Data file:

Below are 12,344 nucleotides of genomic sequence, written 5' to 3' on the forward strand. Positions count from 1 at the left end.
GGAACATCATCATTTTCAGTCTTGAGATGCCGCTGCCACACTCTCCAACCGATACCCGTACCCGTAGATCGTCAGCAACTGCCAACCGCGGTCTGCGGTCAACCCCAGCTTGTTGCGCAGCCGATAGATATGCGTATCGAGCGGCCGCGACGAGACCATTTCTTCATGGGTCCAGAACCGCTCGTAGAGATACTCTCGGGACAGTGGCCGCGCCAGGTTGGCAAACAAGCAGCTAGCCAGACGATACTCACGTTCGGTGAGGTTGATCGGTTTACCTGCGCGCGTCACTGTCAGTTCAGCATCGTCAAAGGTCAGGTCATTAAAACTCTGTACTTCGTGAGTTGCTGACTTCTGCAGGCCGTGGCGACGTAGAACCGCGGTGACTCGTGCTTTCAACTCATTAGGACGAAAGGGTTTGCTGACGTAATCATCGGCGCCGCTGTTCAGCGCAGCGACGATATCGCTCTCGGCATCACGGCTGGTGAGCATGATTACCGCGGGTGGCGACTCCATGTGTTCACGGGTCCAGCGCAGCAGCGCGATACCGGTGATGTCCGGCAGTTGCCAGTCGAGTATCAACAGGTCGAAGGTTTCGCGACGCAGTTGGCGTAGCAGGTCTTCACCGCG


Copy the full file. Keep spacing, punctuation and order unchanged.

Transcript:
Below are 12,344 nucleotides of genomic sequence, written 5' to 3' on the forward strand. Positions count from 1 at the left end.
GGAACATCATCATTTTCAGTCTTGAGATGCCGCTGCCACACTCTCCAACCGATACCCGTACCCGTAGATCGTCAGCAACTGCCAACCGCGGTCTGCGGTCAACCCCAGCTTGTTGCGCAGCCGATAGATATGCGTATCGAGCGGCCGCGACGAGACCATTTCTTCATGGGTCCAGAACCGCTCGTAGAGATACTCTCGGGACAGTGGCCGCGCCAGGTTGGCAAACAAGCAGCTAGCCAGACGATACTCACGTTCGGTGAGGTTGATCGGTTTACCTGCGCGCGTCACTGTCAGTTCAGCATCGTCAAAGGTCAGGTCATTAAAACTCTGTACTTCGTGAGTTGCTGACTTCTGCAGGCCGTGGCGACGTAGAACCGCGGTGACTCGTGCTTTCAACTCATTAGGACGAAAGGGTTTGCTGACGTAATCATCGGCGCCGCTGTTCAGCGCAGCGACGATATCGCTCTCGGCATCACGGCTGGTGAGCATGATTACCGCGGGTGGCGACTCCATGTGTTCACGGGTCCAGCGCAGCAGCGCGATACCGGTGATGTCCGGCAGTTGCCAGTCGAGTATCAACAGGTCGAAGGTTTCGCGACGCAGTTGGCGTAGCAGGTCTTCACCGCG